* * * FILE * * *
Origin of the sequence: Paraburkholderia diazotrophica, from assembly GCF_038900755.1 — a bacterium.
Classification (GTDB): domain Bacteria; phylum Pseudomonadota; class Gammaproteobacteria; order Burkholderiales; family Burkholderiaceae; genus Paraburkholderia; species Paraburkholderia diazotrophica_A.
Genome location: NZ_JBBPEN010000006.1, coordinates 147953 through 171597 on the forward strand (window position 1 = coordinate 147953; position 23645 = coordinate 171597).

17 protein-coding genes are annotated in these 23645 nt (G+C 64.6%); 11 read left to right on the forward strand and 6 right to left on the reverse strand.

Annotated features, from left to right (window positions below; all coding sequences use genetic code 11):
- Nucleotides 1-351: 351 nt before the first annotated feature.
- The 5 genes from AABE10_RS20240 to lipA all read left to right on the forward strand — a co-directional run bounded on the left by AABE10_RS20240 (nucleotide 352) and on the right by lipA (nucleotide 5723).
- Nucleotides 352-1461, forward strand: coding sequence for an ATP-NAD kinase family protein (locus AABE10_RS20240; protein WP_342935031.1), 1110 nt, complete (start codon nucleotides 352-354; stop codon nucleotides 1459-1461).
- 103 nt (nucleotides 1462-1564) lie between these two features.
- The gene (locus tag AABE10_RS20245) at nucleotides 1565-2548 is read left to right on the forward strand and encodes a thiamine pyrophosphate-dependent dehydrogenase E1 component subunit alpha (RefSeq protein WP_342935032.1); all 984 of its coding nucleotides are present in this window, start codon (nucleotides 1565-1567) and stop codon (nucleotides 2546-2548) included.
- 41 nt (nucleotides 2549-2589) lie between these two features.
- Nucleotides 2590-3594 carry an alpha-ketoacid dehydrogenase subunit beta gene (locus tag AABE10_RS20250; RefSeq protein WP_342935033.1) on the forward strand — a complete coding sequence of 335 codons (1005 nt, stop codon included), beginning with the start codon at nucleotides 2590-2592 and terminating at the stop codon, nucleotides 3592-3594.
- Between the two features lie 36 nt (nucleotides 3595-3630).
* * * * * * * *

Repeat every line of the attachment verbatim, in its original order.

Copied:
Origin of the sequence: Paraburkholderia diazotrophica, from assembly GCF_038900755.1 — a bacterium.
Classification (GTDB): domain Bacteria; phylum Pseudomonadota; class Gammaproteobacteria; order Burkholderiales; family Burkholderiaceae; genus Paraburkholderia; species Paraburkholderia diazotrophica_A.
Genome location: NZ_JBBPEN010000006.1, coordinates 147953 through 171597 on the forward strand (window position 1 = coordinate 147953; position 23645 = coordinate 171597).

17 protein-coding genes are annotated in these 23645 nt (G+C 64.6%); 11 read left to right on the forward strand and 6 right to left on the reverse strand.

Annotated features, from left to right (window positions below; all coding sequences use genetic code 11):
- Nucleotides 1-351: 351 nt before the first annotated feature.
- The 5 genes from AABE10_RS20240 to lipA all read left to right on the forward strand — a co-directional run bounded on the left by AABE10_RS20240 (nucleotide 352) and on the right by lipA (nucleotide 5723).
- Nucleotides 352-1461, forward strand: coding sequence for an ATP-NAD kinase family protein (locus AABE10_RS20240; protein WP_342935031.1), 1110 nt, complete (start codon nucleotides 352-354; stop codon nucleotides 1459-1461).
- 103 nt (nucleotides 1462-1564) lie between these two features.
- The gene (locus tag AABE10_RS20245) at nucleotides 1565-2548 is read left to right on the forward strand and encodes a thiamine pyrophosphate-dependent dehydrogenase E1 component subunit alpha (RefSeq protein WP_342935032.1); all 984 of its coding nucleotides are present in this window, start codon (nucleotides 1565-1567) and stop codon (nucleotides 2546-2548) included.
- 41 nt (nucleotides 2549-2589) lie between these two features.
- Nucleotides 2590-3594 carry an alpha-ketoacid dehydrogenase subunit beta gene (locus tag AABE10_RS20250; RefSeq protein WP_342935033.1) on the forward strand — a complete coding sequence of 335 codons (1005 nt, stop codon included), beginning with the start codon at nucleotides 2590-2592 and terminating at the stop codon, nucleotides 3592-3594.
- Between the two features lie 36 nt (nucleotides 3595-3630).